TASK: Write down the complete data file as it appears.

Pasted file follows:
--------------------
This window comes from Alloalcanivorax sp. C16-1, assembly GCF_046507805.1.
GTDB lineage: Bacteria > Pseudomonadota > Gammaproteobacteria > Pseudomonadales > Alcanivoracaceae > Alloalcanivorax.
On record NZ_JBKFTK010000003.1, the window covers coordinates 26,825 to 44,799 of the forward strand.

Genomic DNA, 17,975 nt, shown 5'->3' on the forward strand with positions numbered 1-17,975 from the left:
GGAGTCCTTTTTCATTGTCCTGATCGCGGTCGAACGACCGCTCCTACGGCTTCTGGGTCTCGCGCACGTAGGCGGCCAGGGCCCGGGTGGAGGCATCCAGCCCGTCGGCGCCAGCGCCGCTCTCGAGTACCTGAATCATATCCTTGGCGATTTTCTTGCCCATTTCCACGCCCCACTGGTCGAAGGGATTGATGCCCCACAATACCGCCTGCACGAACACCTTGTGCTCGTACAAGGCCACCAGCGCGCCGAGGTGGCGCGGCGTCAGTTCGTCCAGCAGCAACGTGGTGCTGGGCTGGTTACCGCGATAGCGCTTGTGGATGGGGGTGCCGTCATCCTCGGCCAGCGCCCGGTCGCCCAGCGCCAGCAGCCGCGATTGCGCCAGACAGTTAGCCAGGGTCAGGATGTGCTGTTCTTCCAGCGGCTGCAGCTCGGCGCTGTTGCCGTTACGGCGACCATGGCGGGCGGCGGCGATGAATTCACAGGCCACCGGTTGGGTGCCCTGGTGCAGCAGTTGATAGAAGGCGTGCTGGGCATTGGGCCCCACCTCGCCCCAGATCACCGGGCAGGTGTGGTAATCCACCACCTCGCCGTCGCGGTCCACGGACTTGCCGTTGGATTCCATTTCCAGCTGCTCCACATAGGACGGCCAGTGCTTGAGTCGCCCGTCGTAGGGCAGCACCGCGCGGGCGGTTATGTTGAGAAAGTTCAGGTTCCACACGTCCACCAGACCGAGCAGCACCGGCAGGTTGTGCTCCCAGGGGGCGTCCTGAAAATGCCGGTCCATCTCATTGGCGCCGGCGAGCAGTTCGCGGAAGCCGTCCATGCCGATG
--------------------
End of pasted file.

This window comes from Alloalcanivorax sp. C16-1, assembly GCF_046507805.1.
GTDB lineage: Bacteria > Pseudomonadota > Gammaproteobacteria > Pseudomonadales > Alcanivoracaceae > Alloalcanivorax.
On record NZ_JBKFTK010000003.1, the window covers coordinates 26,825 to 44,799 of the forward strand.

Genomic DNA, 17,975 nt, shown 5'->3' on the forward strand with positions numbered 1-17,975 from the left:
GGAGTCCTTTTTCATTGTCCTGATCGCGGTCGAACGACCGCTCCTACGGCTTCTGGGTCTCGCGCACGTAGGCGGCCAGGGCCCGGGTGGAGGCATCCAGCCCGTCGGCGCCAGCGCCGCTCTCGAGTACCTGAATCATATCCTTGGCGATTTTCTTGCCCATTTCCACGCCCCACTGGTCGAAGGGATTGATGCCCCACAATACCGCCTGCACGAACACCTTGTGCTCGTACAAGGCCACCAGCGCGCCGAGGTGGCGCGGCGTCAGTTCGTCCAGCAGCAACGTGGTGCTGGGCTGGTTACCGCGATAGCGCTTGTGGATGGGGGTGCCGTCATCCTCGGCCAGCGCCCGGTCGCCCAGCGCCAGCAGCCGCGATTGCGCCAGACAGTTAGCCAGGGTCAGGATGTGCTGTTCTTCCAGCGGCTGCAGCTCGGCGCTGTTGCCGTTACGGCGACCATGGCGGGCGGCGGCGATGAATTCACAGGCCACCGGTTGGGTGCCCTGGTGCAGCAGTTGATAGAAGGCGTGCTGGGCATTGGGCCCCACCTCGCCCCAGATCACCGGGCAGGTGTGGTAATCCACCACCTCGCCGTCGCGGTCCACGGACTTGCCGTTGGATTCCATTTCCAGCTGCTCCACATAGGACGGCCAGTGCTTGAGTCGCCCGTCGTAGGGCAGCACCGCGCGGGCGGTTATGTTGAGAAAGTTCAGGTTCCACACGTCCACCAGACCGAGCAGCACCGGCAGGTTGTGCTCCCAGGGGGCGTCCTGAAAATGCCGGTCCATCTCATTGGCGCCGGCGAGCAGTTCGCGGAAGCCGTCCATGCCGATG